Whatever the Chancellor says today, everybody knows that this is a phoney Budget. Like the 'phoney war' of late 1914, the true horrors are yet to come. The real, blood and guts, Budget will come at the end of June, after the election is out of the way.
The Chancellor will certainly bask in one ray of sunshine – the economy looks a bit less dire than he predicted last November. Businesses have held on, and tax receipts have held up. Job losses have not spiked, so nor have benefit costs. Inflation is moderate. All that paper – or rather, electronic – money that the Bank of England created has definitely had its effect. So the Chancellor will not have to borrow as much as he feared. He may even have room to toss us a few eye-popping pre-election sweeteners.
But you cannot keep cloning funny money for ever. The pound has already plummeted. And we are also lumbered with a national debt that stands at wartime levels, and is scheduled to increase year upon year upon year, as far as anyone can predict. We have borrowed to pay off yesterday's bills with tomorrow's earnings. The interest payments on our debt mountain will soon be more than the defence budget. if we had not borrowed so much, we could slash income tax by a third – and grow our way out of the financial crisis.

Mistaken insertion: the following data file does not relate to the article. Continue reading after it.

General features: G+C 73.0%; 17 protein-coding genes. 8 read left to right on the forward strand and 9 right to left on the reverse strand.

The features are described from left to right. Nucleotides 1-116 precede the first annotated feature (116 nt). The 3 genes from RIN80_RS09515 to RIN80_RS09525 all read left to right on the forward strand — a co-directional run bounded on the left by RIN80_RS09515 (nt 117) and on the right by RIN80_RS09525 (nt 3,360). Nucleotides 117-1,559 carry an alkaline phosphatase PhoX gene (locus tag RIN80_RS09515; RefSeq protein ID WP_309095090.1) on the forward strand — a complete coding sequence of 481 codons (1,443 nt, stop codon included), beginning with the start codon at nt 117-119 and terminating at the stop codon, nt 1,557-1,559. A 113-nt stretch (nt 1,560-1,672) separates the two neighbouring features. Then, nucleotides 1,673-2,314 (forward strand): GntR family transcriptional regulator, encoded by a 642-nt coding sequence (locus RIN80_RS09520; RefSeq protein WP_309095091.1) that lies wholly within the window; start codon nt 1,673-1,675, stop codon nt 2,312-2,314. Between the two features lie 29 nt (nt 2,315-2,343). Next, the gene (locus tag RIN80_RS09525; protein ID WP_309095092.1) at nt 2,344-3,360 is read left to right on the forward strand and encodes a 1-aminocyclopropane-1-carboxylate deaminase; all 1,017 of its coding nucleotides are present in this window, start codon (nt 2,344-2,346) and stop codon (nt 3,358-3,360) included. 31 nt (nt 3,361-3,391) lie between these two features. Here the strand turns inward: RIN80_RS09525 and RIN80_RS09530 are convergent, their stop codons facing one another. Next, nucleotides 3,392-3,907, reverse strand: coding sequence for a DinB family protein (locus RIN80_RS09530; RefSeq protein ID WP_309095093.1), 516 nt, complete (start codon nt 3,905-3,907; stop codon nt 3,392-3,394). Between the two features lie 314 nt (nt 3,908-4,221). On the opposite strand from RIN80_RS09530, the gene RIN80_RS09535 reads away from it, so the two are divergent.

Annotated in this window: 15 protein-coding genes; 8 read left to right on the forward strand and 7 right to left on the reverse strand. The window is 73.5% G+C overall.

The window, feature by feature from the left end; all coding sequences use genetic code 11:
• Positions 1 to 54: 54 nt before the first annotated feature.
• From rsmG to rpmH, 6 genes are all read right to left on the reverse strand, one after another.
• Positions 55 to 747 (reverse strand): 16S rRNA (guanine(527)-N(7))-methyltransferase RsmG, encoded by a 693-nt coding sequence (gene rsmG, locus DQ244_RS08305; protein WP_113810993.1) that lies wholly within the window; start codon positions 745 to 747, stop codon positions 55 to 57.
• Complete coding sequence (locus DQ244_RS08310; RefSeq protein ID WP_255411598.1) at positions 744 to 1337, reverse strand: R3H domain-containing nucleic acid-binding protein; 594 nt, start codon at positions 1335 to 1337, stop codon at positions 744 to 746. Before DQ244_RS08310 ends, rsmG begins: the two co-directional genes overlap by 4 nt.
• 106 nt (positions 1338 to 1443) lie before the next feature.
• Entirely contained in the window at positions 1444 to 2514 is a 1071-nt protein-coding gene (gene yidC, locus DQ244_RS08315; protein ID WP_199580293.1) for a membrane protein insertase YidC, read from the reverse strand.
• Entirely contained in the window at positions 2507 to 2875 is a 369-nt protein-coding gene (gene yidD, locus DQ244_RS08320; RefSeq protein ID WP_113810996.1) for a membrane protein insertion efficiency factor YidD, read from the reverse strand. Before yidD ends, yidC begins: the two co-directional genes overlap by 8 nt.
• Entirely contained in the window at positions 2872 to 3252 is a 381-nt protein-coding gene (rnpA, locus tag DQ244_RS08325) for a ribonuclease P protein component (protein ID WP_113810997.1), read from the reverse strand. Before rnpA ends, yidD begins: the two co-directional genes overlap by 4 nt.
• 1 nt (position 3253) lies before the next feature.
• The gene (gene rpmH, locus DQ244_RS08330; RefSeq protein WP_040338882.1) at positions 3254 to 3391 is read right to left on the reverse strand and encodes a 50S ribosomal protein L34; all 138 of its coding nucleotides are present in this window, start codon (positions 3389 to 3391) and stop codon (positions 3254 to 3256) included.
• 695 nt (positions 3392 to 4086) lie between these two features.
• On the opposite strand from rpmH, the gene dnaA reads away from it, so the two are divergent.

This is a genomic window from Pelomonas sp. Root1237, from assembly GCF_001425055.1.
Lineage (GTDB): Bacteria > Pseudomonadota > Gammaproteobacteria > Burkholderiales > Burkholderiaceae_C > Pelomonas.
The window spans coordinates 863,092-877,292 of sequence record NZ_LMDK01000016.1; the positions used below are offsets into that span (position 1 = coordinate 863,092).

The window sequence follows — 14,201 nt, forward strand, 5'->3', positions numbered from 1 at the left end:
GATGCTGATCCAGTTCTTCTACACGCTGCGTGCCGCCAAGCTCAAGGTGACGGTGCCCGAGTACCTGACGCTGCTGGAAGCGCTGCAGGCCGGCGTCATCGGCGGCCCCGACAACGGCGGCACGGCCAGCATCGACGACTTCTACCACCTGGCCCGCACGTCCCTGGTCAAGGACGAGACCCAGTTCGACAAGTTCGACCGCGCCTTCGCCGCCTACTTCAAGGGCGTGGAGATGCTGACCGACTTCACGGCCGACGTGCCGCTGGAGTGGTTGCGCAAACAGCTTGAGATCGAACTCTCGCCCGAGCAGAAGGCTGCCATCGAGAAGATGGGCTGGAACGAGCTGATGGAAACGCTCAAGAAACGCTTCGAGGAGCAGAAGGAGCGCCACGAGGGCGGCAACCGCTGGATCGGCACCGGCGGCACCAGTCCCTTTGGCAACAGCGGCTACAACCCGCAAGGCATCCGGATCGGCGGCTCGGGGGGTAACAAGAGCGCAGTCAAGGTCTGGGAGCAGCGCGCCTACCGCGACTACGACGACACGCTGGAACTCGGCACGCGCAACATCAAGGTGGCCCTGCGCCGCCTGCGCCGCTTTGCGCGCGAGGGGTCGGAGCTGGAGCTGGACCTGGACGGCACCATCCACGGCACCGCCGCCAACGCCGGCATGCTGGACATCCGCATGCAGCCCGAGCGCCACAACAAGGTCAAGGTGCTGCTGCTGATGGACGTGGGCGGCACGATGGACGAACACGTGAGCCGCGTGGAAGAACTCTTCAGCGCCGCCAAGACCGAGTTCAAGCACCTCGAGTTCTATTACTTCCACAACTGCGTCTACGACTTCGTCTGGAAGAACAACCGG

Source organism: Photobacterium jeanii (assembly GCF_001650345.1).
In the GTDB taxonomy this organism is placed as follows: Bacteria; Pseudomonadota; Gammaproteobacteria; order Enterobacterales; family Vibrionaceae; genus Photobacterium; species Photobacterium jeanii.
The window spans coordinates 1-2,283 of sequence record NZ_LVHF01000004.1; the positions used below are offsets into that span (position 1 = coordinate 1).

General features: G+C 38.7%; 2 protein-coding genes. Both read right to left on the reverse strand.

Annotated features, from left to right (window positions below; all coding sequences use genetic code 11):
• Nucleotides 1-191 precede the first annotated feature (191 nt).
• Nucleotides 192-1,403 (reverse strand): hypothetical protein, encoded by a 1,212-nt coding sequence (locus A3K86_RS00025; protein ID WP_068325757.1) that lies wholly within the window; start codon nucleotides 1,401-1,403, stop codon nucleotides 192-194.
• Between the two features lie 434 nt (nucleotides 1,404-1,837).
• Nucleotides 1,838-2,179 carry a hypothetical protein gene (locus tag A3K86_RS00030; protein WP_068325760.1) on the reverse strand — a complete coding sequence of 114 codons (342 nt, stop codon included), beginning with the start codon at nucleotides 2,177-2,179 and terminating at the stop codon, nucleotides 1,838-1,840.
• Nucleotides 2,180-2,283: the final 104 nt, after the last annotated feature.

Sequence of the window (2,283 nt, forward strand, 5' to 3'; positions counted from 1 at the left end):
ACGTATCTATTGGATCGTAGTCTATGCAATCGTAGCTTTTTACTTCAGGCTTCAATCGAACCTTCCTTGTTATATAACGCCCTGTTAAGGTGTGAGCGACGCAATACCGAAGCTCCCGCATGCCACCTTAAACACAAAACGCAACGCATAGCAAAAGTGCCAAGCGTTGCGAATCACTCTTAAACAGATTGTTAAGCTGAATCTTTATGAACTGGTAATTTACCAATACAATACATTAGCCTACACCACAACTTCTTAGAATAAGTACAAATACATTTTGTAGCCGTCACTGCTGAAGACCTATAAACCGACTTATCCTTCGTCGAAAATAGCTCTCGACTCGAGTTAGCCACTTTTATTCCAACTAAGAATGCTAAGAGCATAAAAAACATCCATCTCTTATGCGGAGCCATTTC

Britain is a mature economy, its debts are long-term, and the bailiffs aren't going to demand that everything is repaid tomorrow. So talk of us having to go cap in hand to the IMF may be exaggerated. But the interest and repayment burden is going to be with us for years – indeed, for decades. We face the awful – 1970s revisited – prospect of our own debt-laden economy lying stagnant as China and others race ahead of us. Things won't get worse, they just won't get better. We probably won't even notice it happening, but we will slip down the league of economic powers.
Raising taxes would be counterproductive, prompting even more wealth- creators to leave the country. The only way out is deep cuts in public expenditure. But then public expenditure has increased by a third since 1997 – and has all that bought us anything worthwhile? We need nothing less than a complete re-think of what government exists for, and which parts of it we want to keep and even expand. But there is room for very large savings in departments, quangos and programmes that have simply grown, but which deliver little of value.